The Google Pixel 2's Incredible Portrait Mode Uses Software And Hardware Together

Image: Google

The Google Pixel 2 has the best camera of any smartphone. This much we already know to be true. It also has an excellent portrait mode for blurring the background in photos, but it doesn't use two camera lenses to do that like the iPhone or Samsung Galaxy Note8. Instead, it uses some very smart software and machine learning, and the minute difference between the pixels in its camera sensor, to simulate blur that looks very nearly as good as a much larger and more expensive digital SLR.

In a new research blog post, Google engineers Marc Levoy and Yael Pritch detail the techniques Google has been combining to enable the Pixel 2 to capture photos with smoothly blurred background areas. There's two methods that when combined, give an amazingly effective result despite not using two separate camera lenses and sensors with offset positions.

The first (the first panel above) is a basic foreground-background segmentation using machine learning on a neural network to determine which pixels belong in the foreground and which belong in the background, using Google's massive library of faces -- nearly a million, some wearing hats and sunglasses and holding things -- as source material. The resulting depth map is "not too bad", says the engineers -- but it can be better.

The second technique (the second panel) is more intricate. It uses a stereo algorithm like a dual-lens camera setup on the iPhone 7/8 Plus and Samsung Galaxy Note8, but with a single lens. It does this by differentiating between the very slightly different dual phase-detecting subpixels on each pixel on the sensor -- barely a millimetre apart on the Pixel's tiny sensor, but enough to distinguish the background versus the foreground. That data can then be used to create a second depth map.

Then, the combined depth maps are compared and combined -- and that's Google's "secret sauce", the proprietary data that decides how much blur to apply to each background or fore-foreground segment of the image. It uses the software segmentation to decide what's background, and the depth map to decide how aggressively to blur it, using a translucent disc of the same colour as the pixel that's being blurred, but of a different size based on its position.

Portrait Mode on the Pixel 2 takes four seconds to capture an image, according to Google. Beyond portraits -- which use both techniques described above, the portrait blurring can also be used on close-up objects like flowers between a metre and 10cm from the lens using the dual-pixel depth mapping. The other half of the equation -- machine learning and pure software grunt -- is used for the Pixel 2's surprisingly effective selfie portrait blur mode.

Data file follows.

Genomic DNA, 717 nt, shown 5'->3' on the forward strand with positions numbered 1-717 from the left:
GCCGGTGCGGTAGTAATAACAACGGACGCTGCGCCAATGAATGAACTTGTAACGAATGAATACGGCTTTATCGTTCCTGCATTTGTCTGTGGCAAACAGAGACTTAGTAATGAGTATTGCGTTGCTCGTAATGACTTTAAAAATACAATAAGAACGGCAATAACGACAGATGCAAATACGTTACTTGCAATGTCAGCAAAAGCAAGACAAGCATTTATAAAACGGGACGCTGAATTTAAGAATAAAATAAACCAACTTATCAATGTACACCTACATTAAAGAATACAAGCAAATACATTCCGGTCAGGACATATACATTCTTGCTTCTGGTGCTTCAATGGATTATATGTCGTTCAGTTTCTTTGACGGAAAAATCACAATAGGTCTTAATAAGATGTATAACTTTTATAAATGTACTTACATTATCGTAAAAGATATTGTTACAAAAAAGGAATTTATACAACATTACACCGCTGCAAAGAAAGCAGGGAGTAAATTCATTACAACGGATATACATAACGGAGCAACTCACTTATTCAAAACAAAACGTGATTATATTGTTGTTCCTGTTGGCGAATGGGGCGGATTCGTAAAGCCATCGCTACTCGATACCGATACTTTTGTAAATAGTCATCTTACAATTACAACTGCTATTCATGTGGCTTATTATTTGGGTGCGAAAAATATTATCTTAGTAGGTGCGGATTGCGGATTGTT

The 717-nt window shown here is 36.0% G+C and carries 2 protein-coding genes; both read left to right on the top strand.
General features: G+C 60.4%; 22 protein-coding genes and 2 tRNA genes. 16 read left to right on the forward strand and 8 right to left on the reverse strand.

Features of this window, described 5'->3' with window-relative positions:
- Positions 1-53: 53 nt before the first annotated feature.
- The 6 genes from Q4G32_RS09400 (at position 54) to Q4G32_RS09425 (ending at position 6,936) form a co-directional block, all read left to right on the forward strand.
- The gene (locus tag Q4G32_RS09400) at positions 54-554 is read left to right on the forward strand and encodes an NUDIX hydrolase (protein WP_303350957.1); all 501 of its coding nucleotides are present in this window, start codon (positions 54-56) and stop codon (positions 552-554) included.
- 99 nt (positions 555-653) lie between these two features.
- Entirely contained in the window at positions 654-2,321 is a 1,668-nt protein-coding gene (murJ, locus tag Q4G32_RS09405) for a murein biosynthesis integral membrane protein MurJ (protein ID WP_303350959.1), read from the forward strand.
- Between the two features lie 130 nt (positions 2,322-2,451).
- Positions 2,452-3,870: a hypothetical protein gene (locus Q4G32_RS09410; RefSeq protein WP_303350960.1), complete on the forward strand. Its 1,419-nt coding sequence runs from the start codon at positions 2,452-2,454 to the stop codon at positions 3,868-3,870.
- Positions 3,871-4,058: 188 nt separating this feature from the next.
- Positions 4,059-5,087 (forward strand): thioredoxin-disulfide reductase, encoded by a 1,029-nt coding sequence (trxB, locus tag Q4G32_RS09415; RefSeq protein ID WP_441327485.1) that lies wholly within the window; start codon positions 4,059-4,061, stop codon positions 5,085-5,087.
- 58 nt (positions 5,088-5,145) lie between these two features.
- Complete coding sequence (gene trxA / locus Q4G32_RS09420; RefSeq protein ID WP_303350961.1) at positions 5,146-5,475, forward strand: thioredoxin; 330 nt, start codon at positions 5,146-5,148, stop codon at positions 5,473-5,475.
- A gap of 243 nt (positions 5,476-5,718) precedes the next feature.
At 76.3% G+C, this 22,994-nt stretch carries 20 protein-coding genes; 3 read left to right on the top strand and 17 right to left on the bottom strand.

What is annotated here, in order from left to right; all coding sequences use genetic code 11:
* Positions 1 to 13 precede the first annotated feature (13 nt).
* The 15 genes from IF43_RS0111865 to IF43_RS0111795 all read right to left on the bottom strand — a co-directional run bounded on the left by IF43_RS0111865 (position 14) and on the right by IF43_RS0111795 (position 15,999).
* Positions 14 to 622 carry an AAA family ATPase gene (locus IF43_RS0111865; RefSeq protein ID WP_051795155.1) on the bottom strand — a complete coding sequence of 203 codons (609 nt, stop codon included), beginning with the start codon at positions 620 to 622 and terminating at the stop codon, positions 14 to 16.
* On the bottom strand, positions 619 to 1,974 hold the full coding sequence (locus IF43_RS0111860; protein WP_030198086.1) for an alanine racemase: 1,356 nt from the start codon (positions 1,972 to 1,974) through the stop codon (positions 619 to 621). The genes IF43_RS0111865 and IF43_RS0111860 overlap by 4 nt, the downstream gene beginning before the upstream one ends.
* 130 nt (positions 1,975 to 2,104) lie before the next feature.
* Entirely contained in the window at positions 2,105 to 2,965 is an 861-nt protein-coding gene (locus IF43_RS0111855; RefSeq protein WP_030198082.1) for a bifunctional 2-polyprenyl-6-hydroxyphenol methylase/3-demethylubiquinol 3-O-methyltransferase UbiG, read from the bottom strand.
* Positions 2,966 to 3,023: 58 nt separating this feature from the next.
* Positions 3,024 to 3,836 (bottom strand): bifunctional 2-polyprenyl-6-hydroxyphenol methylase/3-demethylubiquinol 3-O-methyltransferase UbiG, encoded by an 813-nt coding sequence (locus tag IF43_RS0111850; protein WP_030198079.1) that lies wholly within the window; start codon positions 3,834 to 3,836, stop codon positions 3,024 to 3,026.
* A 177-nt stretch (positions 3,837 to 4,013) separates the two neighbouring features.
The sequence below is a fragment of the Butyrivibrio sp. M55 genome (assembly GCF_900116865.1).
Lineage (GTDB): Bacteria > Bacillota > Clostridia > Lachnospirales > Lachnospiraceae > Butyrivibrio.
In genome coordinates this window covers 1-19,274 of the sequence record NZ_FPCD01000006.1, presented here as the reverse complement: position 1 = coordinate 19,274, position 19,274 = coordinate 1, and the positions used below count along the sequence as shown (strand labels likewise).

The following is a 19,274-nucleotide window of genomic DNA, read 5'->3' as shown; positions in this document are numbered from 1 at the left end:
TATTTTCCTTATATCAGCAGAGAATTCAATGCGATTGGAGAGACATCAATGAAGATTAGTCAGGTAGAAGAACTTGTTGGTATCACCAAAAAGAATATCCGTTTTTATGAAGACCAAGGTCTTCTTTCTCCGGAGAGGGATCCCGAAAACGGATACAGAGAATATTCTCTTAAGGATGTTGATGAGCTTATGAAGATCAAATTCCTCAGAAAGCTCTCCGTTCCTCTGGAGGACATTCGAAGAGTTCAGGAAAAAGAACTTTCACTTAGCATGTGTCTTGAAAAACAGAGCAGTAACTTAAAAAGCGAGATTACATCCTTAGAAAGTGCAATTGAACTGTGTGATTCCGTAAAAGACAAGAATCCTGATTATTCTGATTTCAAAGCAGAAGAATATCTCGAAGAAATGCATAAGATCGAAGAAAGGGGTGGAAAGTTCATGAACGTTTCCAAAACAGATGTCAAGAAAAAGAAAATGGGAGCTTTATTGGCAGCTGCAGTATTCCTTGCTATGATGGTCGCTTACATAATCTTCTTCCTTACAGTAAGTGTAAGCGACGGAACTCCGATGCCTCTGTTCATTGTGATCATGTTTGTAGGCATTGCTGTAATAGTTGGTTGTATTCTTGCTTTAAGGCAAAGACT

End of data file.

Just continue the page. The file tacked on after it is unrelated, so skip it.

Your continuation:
Google also has some tips for taking Portrait Mode photos for aspiring snappers:

  • Stand close enough to your subjects that their head (or head and shoulders) fill the frame.
  • For a group shot where you want everyone sharp, place them at the same distance from the camera.
  • For a more pleasing blur, put some distance between your subjects and the background.
  • For macro shots, tap to focus to ensure that the object you care about stays sharp.
  • Remove dark sunglasses, floppy hats, giant scarves, and crocodiles.
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      I personally think the non-blurred image looks better.

        Maybe it's because I know the blur is fake, or maybe it's because my brain is trying to justify my lens collection, but I find the blur quite distracting. It doesn't melt away in the same way. #cognitivebias

          Part of what it could be, is that the whole of the subject is in focus. The sort of aperture that would blur the background that much, would also cause elements of the subject to be out. It doesn't matter any of the 'real' photos you have seen before, and it doesn't mimic how we perceive a scene, so it comes across as looking totally fake.

            I think you just nailed it. Well thought out response!

      I really don't get what is so good about a blurred background!?

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